Mr Thorvald

New Member
The best way to fly first class is to use an employee voucher. You can check the flight booking software to make sure the flight isn't too crowded, and then you are virtually guaranteed to get into first class. I used to have an aunt retired from Delta who gave me employee vouchers, so would go from JFK to CDG on standby, always got first class on NY-Paris, though not so much on Paris-NY (damn Frenchies). There was actually a rule book you had to follow when you took the vouchers, had to wear a jacket and tie, had to check in early, only carry-on, no checked bags, no flip flops or sweatsuits... First class on Delta NY-Paris was not on a 747, but was very nice--there was a wine list, and warm cookies. The seats were like lay-z-boy recliners with footrests. Very nice, and the only cost was the $35 CDG airport tax.
 
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Oldsarge

Moderator and Bon Vivant
The best way to fly first class is to use an employee voucher. You can check the flight booking software to make sure its half empty, and you are virtually guaranteed to get into first class. I used to have an aunt retired from Delta who gave me employee vouchers, so would go from JFK to CDG on standby, always got first class on NY-Paris, though not so much on Paris-NY (damn Frenchies). There was actually a rulebook you had to follow when you took the vouchers, had to wear a jacket and tie, had to check in early, only carry-on, no checked bags, no flip flops or sweatsuits... First class on Delta NY-Paris was not on a 747, but was very nice--there was a wine list, and warm cookies. The seats were like la-z-boy recliners with footrests. Very nice, and the only cost was the $35 CDG airport tax.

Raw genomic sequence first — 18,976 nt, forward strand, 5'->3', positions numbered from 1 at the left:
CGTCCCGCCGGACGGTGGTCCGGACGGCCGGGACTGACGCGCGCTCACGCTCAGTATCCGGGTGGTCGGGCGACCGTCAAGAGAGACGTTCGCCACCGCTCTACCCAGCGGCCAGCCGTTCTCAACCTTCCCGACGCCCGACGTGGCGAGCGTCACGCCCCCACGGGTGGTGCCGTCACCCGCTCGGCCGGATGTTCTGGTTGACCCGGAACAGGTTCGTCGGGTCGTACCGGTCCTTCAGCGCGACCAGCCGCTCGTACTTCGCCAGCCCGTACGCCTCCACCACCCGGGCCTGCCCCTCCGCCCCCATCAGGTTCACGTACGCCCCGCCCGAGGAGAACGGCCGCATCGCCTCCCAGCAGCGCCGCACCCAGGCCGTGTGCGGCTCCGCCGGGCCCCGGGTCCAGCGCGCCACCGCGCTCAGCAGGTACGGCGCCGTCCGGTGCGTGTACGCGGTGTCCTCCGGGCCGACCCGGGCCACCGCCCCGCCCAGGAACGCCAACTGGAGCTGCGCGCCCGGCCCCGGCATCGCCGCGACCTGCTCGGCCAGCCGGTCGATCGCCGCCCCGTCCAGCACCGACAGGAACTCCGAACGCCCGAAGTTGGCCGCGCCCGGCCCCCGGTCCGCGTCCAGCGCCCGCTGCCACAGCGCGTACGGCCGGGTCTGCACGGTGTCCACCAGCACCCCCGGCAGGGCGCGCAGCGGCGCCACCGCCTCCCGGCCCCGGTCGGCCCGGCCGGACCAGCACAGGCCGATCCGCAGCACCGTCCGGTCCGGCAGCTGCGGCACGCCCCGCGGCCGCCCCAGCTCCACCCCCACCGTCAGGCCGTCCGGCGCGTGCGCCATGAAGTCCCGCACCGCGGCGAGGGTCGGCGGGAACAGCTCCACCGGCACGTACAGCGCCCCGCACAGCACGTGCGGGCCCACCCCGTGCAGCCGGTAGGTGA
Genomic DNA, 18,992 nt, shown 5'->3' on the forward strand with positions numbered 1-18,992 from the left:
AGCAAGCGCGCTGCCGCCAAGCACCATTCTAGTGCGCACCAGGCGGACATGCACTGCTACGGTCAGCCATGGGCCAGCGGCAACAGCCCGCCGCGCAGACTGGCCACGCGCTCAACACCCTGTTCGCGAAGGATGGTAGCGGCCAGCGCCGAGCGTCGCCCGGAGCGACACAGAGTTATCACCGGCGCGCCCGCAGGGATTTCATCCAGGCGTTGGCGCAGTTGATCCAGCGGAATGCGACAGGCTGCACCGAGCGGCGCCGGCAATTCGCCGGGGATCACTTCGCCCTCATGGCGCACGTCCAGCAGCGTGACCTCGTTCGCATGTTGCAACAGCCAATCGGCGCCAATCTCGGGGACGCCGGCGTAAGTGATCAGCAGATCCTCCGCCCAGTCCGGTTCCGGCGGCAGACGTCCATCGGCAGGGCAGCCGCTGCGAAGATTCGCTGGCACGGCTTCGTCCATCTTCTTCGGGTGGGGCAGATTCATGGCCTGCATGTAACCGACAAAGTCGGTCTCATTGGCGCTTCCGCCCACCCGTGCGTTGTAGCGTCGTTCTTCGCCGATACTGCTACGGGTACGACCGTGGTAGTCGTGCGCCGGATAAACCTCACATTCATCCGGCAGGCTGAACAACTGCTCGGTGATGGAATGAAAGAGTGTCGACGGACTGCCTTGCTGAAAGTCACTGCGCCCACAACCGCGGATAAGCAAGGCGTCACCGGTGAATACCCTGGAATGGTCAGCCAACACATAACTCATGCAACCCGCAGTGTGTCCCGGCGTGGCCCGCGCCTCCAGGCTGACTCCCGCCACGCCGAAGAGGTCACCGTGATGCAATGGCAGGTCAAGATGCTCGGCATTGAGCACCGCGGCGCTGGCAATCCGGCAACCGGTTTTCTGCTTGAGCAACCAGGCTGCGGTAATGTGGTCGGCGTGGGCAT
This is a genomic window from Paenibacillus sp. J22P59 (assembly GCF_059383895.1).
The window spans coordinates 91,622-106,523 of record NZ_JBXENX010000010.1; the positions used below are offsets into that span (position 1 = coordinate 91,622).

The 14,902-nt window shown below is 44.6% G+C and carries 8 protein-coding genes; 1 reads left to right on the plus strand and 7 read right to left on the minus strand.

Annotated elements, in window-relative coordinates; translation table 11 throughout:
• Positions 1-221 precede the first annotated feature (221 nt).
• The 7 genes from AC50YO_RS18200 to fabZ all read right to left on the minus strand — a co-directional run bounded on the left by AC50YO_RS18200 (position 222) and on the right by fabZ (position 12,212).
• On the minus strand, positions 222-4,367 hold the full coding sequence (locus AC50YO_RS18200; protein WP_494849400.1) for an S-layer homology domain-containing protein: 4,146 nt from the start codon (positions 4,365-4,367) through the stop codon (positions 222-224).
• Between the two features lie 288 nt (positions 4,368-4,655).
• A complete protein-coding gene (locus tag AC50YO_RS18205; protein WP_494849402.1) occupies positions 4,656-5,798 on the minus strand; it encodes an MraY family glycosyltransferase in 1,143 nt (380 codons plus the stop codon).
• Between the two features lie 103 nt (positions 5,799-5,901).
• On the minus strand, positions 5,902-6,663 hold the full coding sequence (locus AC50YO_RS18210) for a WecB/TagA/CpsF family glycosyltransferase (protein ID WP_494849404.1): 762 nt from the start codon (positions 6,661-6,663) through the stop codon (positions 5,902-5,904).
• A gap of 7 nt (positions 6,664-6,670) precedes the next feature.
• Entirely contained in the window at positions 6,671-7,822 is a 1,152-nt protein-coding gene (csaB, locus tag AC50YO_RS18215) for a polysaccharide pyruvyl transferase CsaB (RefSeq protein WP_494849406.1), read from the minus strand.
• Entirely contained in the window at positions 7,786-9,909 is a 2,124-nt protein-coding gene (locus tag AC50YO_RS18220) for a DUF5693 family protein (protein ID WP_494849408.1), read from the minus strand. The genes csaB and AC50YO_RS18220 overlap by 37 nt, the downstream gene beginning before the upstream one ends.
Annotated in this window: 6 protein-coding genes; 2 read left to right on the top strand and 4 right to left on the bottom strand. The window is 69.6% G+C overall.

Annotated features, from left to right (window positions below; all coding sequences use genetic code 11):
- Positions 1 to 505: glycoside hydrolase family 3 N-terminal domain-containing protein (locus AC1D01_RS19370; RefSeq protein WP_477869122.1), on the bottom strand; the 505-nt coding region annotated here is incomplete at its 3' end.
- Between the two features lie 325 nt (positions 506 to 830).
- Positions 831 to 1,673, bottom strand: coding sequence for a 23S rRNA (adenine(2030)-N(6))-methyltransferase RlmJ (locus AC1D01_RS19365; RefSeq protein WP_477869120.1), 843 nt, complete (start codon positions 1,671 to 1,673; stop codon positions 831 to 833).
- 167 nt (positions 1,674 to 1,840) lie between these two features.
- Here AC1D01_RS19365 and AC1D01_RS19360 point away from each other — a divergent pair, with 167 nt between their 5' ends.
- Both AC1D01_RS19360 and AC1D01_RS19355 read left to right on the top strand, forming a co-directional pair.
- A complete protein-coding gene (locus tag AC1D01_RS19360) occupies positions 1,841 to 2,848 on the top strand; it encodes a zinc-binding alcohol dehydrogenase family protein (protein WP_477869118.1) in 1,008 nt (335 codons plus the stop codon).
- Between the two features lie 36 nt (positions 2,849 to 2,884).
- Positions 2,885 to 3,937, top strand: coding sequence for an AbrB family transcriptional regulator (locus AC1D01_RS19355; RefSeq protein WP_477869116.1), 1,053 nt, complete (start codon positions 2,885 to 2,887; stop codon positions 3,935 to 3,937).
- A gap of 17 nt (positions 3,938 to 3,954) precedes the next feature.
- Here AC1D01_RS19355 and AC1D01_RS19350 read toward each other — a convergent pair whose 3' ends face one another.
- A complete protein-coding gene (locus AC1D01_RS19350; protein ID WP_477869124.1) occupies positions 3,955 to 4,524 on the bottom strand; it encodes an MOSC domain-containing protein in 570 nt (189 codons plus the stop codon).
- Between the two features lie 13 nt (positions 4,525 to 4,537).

I did that once on a military reserve flight. I had on a sport coat and slacks and asked politely at the gate check-in (which gives you an idea of how long ago this was!) if my gov't voucher could be upgraded. Not only did the airline give it to me, but my two comrades who were on the same deployment said, "Hey, we're with him!" and got upgraded, too. Flying was pleasant once . . .
 

Fading Fast

Connoisseur
I was watching (again) "Casino Royale" the other day and there's a wonderful scene where Bond takes an overnight train to a casino and he has dinner with (of course) a gorgeous female operative. While the train and dining car were all very modern (it almost didn't feel like a dining car), the comfortable elegance of it did echo back to the Era your pic represents.

I've had dinner on the Acela (Amtrak's "high speed" service in the Northeast) and, while it is served airline style (tray comes up from your armrest) and the food was just okay, the train is modern, pretty nice and the service okay. It felt a bit like, I imagine, eating in a dining car used to feel like. It's the closest I've gotten to it anyway.
 

SplurgeFrugal1

New Member
I like to think of Santa Fe, New Mexico as America's Paris. It is elegant, worldly and refined, but in the southwestern tradition. World-class food, accommodations, and the third-largest art market in the world nestled in the beautiful rustic southwest. The unnamed ancient native Pueblo people who first crafted adobe-style architecture belong on any shortlist of the world's great architects.


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